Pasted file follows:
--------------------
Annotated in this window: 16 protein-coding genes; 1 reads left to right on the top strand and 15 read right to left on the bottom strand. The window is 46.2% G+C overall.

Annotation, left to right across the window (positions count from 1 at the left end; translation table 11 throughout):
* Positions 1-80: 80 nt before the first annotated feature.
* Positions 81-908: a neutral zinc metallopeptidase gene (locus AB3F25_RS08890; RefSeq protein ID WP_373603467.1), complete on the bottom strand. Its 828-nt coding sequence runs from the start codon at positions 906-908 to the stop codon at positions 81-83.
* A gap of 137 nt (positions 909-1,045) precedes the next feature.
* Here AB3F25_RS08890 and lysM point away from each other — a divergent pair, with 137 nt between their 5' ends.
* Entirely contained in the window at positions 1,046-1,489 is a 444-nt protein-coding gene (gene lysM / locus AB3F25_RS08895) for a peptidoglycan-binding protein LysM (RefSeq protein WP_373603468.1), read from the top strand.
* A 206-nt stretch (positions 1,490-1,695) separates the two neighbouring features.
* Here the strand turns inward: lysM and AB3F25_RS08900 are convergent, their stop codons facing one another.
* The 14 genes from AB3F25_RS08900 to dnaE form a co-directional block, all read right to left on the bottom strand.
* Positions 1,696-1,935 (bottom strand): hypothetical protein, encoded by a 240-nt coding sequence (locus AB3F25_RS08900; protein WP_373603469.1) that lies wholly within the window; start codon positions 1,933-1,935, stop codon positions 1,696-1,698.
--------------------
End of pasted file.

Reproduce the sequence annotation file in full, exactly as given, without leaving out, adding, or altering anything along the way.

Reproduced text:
Annotated in this window: 16 protein-coding genes; 1 reads left to right on the top strand and 15 read right to left on the bottom strand. The window is 46.2% G+C overall.

Annotation, left to right across the window (positions count from 1 at the left end; translation table 11 throughout):
* Positions 1-80: 80 nt before the first annotated feature.
* Positions 81-908: a neutral zinc metallopeptidase gene (locus AB3F25_RS08890; RefSeq protein ID WP_373603467.1), complete on the bottom strand. Its 828-nt coding sequence runs from the start codon at positions 906-908 to the stop codon at positions 81-83.
* A gap of 137 nt (positions 909-1,045) precedes the next feature.
* Here AB3F25_RS08890 and lysM point away from each other — a divergent pair, with 137 nt between their 5' ends.
* Entirely contained in the window at positions 1,046-1,489 is a 444-nt protein-coding gene (gene lysM / locus AB3F25_RS08895) for a peptidoglycan-binding protein LysM (RefSeq protein WP_373603468.1), read from the top strand.
* A 206-nt stretch (positions 1,490-1,695) separates the two neighbouring features.
* Here the strand turns inward: lysM and AB3F25_RS08900 are convergent, their stop codons facing one another.
* The 14 genes from AB3F25_RS08900 to dnaE form a co-directional block, all read right to left on the bottom strand.
* Positions 1,696-1,935 (bottom strand): hypothetical protein, encoded by a 240-nt coding sequence (locus AB3F25_RS08900; protein WP_373603469.1) that lies wholly within the window; start codon positions 1,933-1,935, stop codon positions 1,696-1,698.